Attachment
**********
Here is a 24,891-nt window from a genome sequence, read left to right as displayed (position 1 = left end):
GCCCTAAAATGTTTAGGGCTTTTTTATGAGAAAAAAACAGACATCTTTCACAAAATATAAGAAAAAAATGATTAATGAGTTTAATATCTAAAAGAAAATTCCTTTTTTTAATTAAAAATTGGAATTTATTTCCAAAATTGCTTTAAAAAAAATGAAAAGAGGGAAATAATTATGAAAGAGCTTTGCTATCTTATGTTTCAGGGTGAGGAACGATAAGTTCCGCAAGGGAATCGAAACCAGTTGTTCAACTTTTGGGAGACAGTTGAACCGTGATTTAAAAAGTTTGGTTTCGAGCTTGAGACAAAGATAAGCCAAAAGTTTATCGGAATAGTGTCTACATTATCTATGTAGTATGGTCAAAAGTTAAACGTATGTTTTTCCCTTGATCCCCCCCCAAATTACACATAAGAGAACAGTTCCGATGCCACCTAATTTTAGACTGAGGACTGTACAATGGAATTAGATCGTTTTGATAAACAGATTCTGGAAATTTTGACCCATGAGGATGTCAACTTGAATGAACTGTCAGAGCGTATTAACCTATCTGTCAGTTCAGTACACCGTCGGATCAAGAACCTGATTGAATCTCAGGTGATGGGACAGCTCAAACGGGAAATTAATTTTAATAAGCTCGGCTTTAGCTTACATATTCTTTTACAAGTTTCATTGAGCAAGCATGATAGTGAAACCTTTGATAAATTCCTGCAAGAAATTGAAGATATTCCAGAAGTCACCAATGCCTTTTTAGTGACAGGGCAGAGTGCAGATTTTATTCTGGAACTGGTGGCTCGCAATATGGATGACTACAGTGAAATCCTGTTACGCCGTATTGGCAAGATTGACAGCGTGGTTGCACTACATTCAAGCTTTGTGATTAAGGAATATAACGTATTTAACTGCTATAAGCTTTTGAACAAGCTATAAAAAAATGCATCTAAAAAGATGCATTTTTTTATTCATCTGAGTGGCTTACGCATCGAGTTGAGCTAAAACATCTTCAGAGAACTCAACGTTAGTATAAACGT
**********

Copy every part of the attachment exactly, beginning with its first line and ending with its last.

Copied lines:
Here is a 24,891-nt window from a genome sequence, read left to right as displayed (position 1 = left end):
GCCCTAAAATGTTTAGGGCTTTTTTATGAGAAAAAAACAGACATCTTTCACAAAATATAAGAAAAAAATGATTAATGAGTTTAATATCTAAAAGAAAATTCCTTTTTTTAATTAAAAATTGGAATTTATTTCCAAAATTGCTTTAAAAAAAATGAAAAGAGGGAAATAATTATGAAAGAGCTTTGCTATCTTATGTTTCAGGGTGAGGAACGATAAGTTCCGCAAGGGAATCGAAACCAGTTGTTCAACTTTTGGGAGACAGTTGAACCGTGATTTAAAAAGTTTGGTTTCGAGCTTGAGACAAAGATAAGCCAAAAGTTTATCGGAATAGTGTCTACATTATCTATGTAGTATGGTCAAAAGTTAAACGTATGTTTTTCCCTTGATCCCCCCCCAAATTACACATAAGAGAACAGTTCCGATGCCACCTAATTTTAGACTGAGGACTGTACAATGGAATTAGATCGTTTTGATAAACAGATTCTGGAAATTTTGACCCATGAGGATGTCAACTTGAATGAACTGTCAGAGCGTATTAACCTATCTGTCAGTTCAGTACACCGTCGGATCAAGAACCTGATTGAATCTCAGGTGATGGGACAGCTCAAACGGGAAATTAATTTTAATAAGCTCGGCTTTAGCTTACATATTCTTTTACAAGTTTCATTGAGCAAGCATGATAGTGAAACCTTTGATAAATTCCTGCAAGAAATTGAAGATATTCCAGAAGTCACCAATGCCTTTTTAGTGACAGGGCAGAGTGCAGATTTTATTCTGGAACTGGTGGCTCGCAATATGGATGACTACAGTGAAATCCTGTTACGCCGTATTGGCAAGATTGACAGCGTGGTTGCACTACATTCAAGCTTTGTGATTAAGGAATATAACGTATTTAACTGCTATAAGCTTTTGAACAAGCTATAAAAAAATGCATCTAAAAAGATGCATTTTTTTATTCATCTGAGTGGCTTACGCATCGAGTTGAGCTAAAACATCTTCAGAGAACTCAACGTTAGTATAAACGT